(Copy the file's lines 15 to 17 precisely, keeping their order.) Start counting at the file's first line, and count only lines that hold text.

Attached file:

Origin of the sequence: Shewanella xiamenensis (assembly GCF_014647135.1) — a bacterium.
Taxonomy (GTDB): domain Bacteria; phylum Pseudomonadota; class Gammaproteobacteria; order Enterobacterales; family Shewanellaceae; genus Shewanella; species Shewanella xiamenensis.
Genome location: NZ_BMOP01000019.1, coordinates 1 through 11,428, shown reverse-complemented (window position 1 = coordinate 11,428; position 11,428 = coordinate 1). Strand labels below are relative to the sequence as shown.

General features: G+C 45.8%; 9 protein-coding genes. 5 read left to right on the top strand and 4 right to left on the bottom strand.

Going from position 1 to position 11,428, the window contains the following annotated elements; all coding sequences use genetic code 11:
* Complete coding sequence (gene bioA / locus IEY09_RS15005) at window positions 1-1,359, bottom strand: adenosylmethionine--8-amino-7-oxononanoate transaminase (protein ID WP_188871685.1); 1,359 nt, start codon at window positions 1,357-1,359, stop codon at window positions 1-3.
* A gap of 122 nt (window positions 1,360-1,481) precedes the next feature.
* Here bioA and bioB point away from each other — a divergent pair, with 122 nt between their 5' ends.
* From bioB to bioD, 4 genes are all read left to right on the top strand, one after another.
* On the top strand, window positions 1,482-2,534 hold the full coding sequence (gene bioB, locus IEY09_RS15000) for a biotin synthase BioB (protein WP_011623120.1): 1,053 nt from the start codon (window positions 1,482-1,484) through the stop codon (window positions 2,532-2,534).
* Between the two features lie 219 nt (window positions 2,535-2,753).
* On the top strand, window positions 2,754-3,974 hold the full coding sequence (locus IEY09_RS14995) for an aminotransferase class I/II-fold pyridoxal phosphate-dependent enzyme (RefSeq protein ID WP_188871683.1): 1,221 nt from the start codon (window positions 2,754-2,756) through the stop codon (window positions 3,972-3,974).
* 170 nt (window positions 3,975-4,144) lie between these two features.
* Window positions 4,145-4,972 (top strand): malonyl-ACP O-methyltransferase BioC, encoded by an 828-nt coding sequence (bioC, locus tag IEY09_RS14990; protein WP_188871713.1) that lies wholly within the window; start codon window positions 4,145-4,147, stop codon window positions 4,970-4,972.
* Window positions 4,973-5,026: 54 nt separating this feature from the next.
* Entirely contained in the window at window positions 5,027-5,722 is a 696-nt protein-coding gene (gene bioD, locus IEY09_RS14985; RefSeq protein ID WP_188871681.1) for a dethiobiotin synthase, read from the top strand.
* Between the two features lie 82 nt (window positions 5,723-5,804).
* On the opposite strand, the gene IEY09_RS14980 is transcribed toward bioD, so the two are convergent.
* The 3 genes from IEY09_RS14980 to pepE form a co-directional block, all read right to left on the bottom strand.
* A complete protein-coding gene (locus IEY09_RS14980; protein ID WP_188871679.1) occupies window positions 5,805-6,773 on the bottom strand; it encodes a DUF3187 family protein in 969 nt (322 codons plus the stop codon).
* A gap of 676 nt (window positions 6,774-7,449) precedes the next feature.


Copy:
* Window positions 4,973-5,026: 54 nt separating this feature from the next.
* Entirely contained in the window at window positions 5,027-5,722 is a 696-nt protein-coding gene (gene bioD, locus IEY09_RS14985; RefSeq protein ID WP_188871681.1) for a dethiobiotin synthase, read from the top strand.
* Between the two features lie 82 nt (window positions 5,723-5,804).